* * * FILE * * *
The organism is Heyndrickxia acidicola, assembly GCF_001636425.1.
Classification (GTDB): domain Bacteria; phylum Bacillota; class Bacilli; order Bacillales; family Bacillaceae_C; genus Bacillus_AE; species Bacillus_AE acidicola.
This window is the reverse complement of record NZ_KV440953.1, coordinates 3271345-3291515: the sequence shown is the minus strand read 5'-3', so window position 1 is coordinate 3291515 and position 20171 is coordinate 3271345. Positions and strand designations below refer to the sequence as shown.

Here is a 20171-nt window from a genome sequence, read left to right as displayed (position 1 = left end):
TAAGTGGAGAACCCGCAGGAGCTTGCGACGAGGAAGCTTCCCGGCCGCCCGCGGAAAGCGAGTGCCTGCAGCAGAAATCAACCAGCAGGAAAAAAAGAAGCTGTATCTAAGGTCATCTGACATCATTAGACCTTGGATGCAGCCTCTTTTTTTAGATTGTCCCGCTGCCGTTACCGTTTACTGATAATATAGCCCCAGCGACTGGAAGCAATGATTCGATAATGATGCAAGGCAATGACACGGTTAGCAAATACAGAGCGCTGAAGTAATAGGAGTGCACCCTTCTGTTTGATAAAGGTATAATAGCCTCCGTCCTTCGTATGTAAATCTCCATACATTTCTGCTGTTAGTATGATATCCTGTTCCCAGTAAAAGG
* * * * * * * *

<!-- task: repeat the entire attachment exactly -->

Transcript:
The organism is Heyndrickxia acidicola, assembly GCF_001636425.1.
Classification (GTDB): domain Bacteria; phylum Bacillota; class Bacilli; order Bacillales; family Bacillaceae_C; genus Bacillus_AE; species Bacillus_AE acidicola.
This window is the reverse complement of record NZ_KV440953.1, coordinates 3271345-3291515: the sequence shown is the minus strand read 5'-3', so window position 1 is coordinate 3291515 and position 20171 is coordinate 3271345. Positions and strand designations below refer to the sequence as shown.

Here is a 20171-nt window from a genome sequence, read left to right as displayed (position 1 = left end):
TAAGTGGAGAACCCGCAGGAGCTTGCGACGAGGAAGCTTCCCGGCCGCCCGCGGAAAGCGAGTGCCTGCAGCAGAAATCAACCAGCAGGAAAAAAAGAAGCTGTATCTAAGGTCATCTGACATCATTAGACCTTGGATGCAGCCTCTTTTTTTAGATTGTCCCGCTGCCGTTACCGTTTACTGATAATATAGCCCCAGCGACTGGAAGCAATGATTCGATAATGATGCAAGGCAATGACACGGTTAGCAAATACAGAGCGCTGAAGTAATAGGAGTGCACCCTTCTGTTTGATAAAGGTATAATAGCCTCCGTCCTTCGTATGTAAATCTCCATACATTTCTGCTGTTAGTATGATATCCTGTTCCCAGTAAAAGG